The retro-styled hatch has been with us for two decades.
This week marks 20 years since BMW revealed the modern Mini Hatch at the Paris Motor Show, confirming the survival of the Mini name. The cute, retro-styled hatchback became a roaring success, and built the foundations for a standalone brand that now produces four distinct models.
But the original paved the way for all that, establishing the brand with an exciting-to-drive, premium-quality car that managed to advance the original’s design while still being recognisable. Today, the modern Mini is in its third generation, having been revamped and remodelled over the years.
Yet development began long before the first cars rolled off the production line in Oxford. The project began in 1994, when BMW tasked its engineers and designers with ushering the classic Mini into the modern era. The car needed to be unique, efficient and fun to drive, while still offering room for four people and their luggage.
Three years later, Mini had a tentative design study ready to show the motoring press. The car was divisive, but when the national and international websites were launched in 2000, the company quickly racked up 100,000 prospective customers.
Although the car was launched in 2000, sales didn’t begin in the UK until July 2001, while the German market didn’t get the car until two months later. By then, Mini had introduced a weekend shift at the Oxford factory for the first time, in a bid to meet the expected demand.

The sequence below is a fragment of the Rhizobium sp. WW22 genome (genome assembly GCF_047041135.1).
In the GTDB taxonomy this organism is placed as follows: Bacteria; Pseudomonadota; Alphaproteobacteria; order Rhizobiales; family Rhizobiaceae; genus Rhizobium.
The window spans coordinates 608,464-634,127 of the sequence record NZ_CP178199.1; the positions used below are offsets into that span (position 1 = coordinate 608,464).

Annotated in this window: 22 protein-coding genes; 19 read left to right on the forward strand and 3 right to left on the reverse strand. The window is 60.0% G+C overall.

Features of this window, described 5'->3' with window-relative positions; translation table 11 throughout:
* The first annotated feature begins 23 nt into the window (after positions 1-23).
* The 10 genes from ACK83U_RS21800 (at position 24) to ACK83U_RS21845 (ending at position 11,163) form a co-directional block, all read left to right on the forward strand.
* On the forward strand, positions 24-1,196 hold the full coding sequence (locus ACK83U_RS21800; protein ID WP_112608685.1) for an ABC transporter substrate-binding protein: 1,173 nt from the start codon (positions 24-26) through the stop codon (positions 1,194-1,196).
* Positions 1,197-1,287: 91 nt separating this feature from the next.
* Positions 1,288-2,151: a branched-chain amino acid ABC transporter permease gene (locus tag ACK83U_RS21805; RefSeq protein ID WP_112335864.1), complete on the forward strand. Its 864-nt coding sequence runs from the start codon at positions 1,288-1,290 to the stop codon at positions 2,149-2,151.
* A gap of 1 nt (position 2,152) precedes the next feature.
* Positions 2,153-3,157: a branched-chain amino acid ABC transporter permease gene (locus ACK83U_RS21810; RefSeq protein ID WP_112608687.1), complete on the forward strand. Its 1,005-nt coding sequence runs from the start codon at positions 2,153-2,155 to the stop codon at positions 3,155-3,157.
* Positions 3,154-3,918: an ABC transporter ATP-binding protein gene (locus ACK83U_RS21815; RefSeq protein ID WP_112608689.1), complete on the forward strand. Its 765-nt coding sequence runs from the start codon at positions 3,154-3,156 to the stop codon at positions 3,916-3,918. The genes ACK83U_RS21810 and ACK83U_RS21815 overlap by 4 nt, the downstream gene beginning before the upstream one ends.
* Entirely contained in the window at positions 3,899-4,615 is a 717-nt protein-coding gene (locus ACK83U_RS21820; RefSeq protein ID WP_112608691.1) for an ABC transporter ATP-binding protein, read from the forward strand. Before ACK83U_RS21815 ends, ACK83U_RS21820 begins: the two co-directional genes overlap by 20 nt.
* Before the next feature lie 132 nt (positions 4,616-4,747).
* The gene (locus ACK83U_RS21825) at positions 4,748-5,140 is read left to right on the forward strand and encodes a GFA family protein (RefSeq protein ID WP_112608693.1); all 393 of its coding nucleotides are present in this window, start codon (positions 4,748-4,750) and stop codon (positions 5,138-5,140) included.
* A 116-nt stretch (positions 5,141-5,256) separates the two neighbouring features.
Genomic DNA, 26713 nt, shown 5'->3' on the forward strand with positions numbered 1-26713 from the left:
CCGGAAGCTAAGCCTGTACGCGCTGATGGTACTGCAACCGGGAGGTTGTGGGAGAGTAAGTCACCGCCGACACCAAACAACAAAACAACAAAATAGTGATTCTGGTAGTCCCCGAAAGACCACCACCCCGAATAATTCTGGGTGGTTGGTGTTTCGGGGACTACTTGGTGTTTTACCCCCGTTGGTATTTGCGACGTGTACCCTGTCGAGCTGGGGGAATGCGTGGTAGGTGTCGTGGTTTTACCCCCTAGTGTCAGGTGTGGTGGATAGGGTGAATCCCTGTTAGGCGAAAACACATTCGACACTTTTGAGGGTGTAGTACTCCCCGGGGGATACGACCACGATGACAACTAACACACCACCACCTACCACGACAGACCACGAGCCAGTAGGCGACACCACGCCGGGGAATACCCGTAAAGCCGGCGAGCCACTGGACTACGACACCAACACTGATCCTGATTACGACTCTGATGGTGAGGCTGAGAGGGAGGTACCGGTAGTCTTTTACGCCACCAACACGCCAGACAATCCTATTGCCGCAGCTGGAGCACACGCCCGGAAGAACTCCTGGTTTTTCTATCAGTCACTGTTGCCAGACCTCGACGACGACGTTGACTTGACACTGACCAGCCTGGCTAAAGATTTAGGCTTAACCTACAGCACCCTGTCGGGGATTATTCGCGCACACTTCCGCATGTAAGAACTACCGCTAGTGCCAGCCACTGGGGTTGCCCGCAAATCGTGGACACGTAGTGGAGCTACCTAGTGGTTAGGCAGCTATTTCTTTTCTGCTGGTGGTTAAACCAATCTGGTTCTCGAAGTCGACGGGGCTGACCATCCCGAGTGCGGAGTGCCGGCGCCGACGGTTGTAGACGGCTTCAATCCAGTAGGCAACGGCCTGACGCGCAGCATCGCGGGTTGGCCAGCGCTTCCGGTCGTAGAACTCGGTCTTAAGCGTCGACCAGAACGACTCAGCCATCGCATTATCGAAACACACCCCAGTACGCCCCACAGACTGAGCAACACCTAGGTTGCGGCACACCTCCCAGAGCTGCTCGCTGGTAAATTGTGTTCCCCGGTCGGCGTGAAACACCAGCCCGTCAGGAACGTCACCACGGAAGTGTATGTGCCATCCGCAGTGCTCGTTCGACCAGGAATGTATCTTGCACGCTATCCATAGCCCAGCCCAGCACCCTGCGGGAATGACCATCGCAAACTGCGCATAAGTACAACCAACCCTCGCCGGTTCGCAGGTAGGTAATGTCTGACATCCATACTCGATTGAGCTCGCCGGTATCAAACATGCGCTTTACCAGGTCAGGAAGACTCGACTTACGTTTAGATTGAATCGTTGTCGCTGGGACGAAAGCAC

Japanese buyers, however, were still forced to wait for their cars, because Mini did not want to launch until March 2, 2002. The date was chosen because it is pronounced ‘Mi-Ni’ in Japanese. And American buyers waited even longer, with sales beginning on March 22, 2002. By that time, dealers on the other side of the pond had already taken orders for 20,000 cars.
From the beginning, the car drew people in with a wide range of personalisation options, ranging from British flags on the roof to Cooper bonnet stripes. Other options arrived in the shape of a diesel engine and convertible, before the second-generation car launched in 2006.
With that iteration came the Clubman, Coupe and Roadster variants, before a more practical five-door version of the Hatch arrived. The Countryman SUV turned up in 2010. Today, the Coupe and Roadster have left the line-up, but the Clubman, Countryman and Cabrio have remained in situ.
Now, though, they’re joined by an all-electric Cooper SE version of the Hatch, which comes with a 32.6 kWh battery pack and a 182 bhp electric motor. Together, the two offer 140 to 145 miles of zero-emission motoring per charge, while 0-62 mph takes 7.3 seconds. With the Mini brand still just two decades old, Mini says this new “evolutionary” model sets the ball rolling for the future.